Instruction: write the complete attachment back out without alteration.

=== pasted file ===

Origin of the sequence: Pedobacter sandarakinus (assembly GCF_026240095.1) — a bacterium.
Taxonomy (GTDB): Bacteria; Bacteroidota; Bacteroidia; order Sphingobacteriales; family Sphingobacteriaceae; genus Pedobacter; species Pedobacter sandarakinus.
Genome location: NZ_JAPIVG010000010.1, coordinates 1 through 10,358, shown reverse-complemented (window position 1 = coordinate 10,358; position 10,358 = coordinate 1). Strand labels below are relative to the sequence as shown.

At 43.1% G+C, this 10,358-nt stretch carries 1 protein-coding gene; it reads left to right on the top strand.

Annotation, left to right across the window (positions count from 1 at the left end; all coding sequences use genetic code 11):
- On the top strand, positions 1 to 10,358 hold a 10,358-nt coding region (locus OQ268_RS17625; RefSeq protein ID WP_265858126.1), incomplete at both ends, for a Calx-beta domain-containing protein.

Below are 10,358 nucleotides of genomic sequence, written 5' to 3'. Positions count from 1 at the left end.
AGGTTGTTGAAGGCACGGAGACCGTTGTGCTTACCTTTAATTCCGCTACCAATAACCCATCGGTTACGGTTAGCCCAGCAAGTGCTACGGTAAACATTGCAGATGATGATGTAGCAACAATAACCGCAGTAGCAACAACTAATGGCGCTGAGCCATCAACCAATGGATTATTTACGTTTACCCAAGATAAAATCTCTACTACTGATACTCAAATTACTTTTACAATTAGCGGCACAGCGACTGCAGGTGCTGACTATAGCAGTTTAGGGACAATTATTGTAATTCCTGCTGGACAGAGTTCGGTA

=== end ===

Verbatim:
Origin of the sequence: Pedobacter sandarakinus (assembly GCF_026240095.1) — a bacterium.
Taxonomy (GTDB): Bacteria; Bacteroidota; Bacteroidia; order Sphingobacteriales; family Sphingobacteriaceae; genus Pedobacter; species Pedobacter sandarakinus.
Genome location: NZ_JAPIVG010000010.1, coordinates 1 through 10,358, shown reverse-complemented (window position 1 = coordinate 10,358; position 10,358 = coordinate 1). Strand labels below are relative to the sequence as shown.

At 43.1% G+C, this 10,358-nt stretch carries 1 protein-coding gene; it reads left to right on the top strand.

Annotation, left to right across the window (positions count from 1 at the left end; all coding sequences use genetic code 11):
- On the top strand, positions 1 to 10,358 hold a 10,358-nt coding region (locus OQ268_RS17625; RefSeq protein ID WP_265858126.1), incomplete at both ends, for a Calx-beta domain-containing protein.

Below are 10,358 nucleotides of genomic sequence, written 5' to 3'. Positions count from 1 at the left end.
AGGTTGTTGAAGGCACGGAGACCGTTGTGCTTACCTTTAATTCCGCTACCAATAACCCATCGGTTACGGTTAGCCCAGCAAGTGCTACGGTAAACATTGCAGATGATGATGTAGCAACAATAACCGCAGTAGCAACAACTAATGGCGCTGAGCCATCAACCAATGGATTATTTACGTTTACCCAAGATAAAATCTCTACTACTGATACTCAAATTACTTTTACAATTAGCGGCACAGCGACTGCAGGTGCTGACTATAGCAGTTTAGGGACAATTATTGTAATTCCTGCTGGACAGAGTTCGGTA